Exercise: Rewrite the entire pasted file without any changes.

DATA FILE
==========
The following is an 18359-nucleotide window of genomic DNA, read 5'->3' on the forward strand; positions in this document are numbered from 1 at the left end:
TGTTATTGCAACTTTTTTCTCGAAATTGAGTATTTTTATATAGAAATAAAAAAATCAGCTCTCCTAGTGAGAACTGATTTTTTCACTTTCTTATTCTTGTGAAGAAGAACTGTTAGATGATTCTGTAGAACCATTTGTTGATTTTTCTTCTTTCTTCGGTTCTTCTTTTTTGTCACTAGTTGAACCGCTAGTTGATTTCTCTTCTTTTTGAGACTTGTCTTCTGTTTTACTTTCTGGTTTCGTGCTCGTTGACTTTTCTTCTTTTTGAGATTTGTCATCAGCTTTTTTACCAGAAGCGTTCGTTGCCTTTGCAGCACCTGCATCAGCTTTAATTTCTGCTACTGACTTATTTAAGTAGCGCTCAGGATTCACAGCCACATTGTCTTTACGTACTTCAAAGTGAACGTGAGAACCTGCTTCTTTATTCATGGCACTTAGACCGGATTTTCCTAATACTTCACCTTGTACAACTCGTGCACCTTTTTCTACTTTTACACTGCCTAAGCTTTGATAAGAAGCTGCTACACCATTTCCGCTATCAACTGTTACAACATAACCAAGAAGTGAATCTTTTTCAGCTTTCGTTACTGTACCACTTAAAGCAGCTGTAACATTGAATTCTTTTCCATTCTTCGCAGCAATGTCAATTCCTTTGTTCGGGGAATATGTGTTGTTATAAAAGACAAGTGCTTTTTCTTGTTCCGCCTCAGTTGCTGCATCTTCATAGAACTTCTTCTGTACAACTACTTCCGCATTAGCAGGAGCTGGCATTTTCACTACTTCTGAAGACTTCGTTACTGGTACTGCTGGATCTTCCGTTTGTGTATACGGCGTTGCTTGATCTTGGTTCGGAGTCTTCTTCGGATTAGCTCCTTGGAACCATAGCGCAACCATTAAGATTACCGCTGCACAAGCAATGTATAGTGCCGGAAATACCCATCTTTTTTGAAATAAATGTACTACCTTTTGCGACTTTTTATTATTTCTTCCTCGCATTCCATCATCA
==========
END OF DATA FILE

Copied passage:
The following is an 18359-nucleotide window of genomic DNA, read 5'->3' on the forward strand; positions in this document are numbered from 1 at the left end:
TGTTATTGCAACTTTTTTCTCGAAATTGAGTATTTTTATATAGAAATAAAAAAATCAGCTCTCCTAGTGAGAACTGATTTTTTCACTTTCTTATTCTTGTGAAGAAGAACTGTTAGATGATTCTGTAGAACCATTTGTTGATTTTTCTTCTTTCTTCGGTTCTTCTTTTTTGTCACTAGTTGAACCGCTAGTTGATTTCTCTTCTTTTTGAGACTTGTCTTCTGTTTTACTTTCTGGTTTCGTGCTCGTTGACTTTTCTTCTTTTTGAGATTTGTCATCAGCTTTTTTACCAGAAGCGTTCGTTGCCTTTGCAGCACCTGCATCAGCTTTAATTTCTGCTACTGACTTATTTAAGTAGCGCTCAGGATTCACAGCCACATTGTCTTTACGTACTTCAAAGTGAACGTGAGAACCTGCTTCTTTATTCATGGCACTTAGACCGGATTTTCCTAATACTTCACCTTGTACAACTCGTGCACCTTTTTCTACTTTTACACTGCCTAAGCTTTGATAAGAAGCTGCTACACCATTTCCGCTATCAACTGTTACAACATAACCAAGAAGTGAATCTTTTTCAGCTTTCGTTACTGTACCACTTAAAGCAGCTGTAACATTGAATTCTTTTCCATTCTTCGCAGCAATGTCAATTCCTTTGTTCGGGGAATATGTGTTGTTATAAAAGACAAGTGCTTTTTCTTGTTCCGCCTCAGTTGCTGCATCTTCATAGAACTTCTTCTGTACAACTACTTCCGCATTAGCAGGAGCTGGCATTTTCACTACTTCTGAAGACTTCGTTACTGGTACTGCTGGATCTTCCGTTTGTGTATACGGCGTTGCTTGATCTTGGTTCGGAGTCTTCTTCGGATTAGCTCCTTGGAACCATAGCGCAACCATTAAGATTACCGCTGCACAAGCAATGTATAGTGCCGGAAATACCCATCTTTTTTGAAATAAATGTACTACCTTTTGCGACTTTTTATTATTTCTTCCTCGCATTCCATCATCA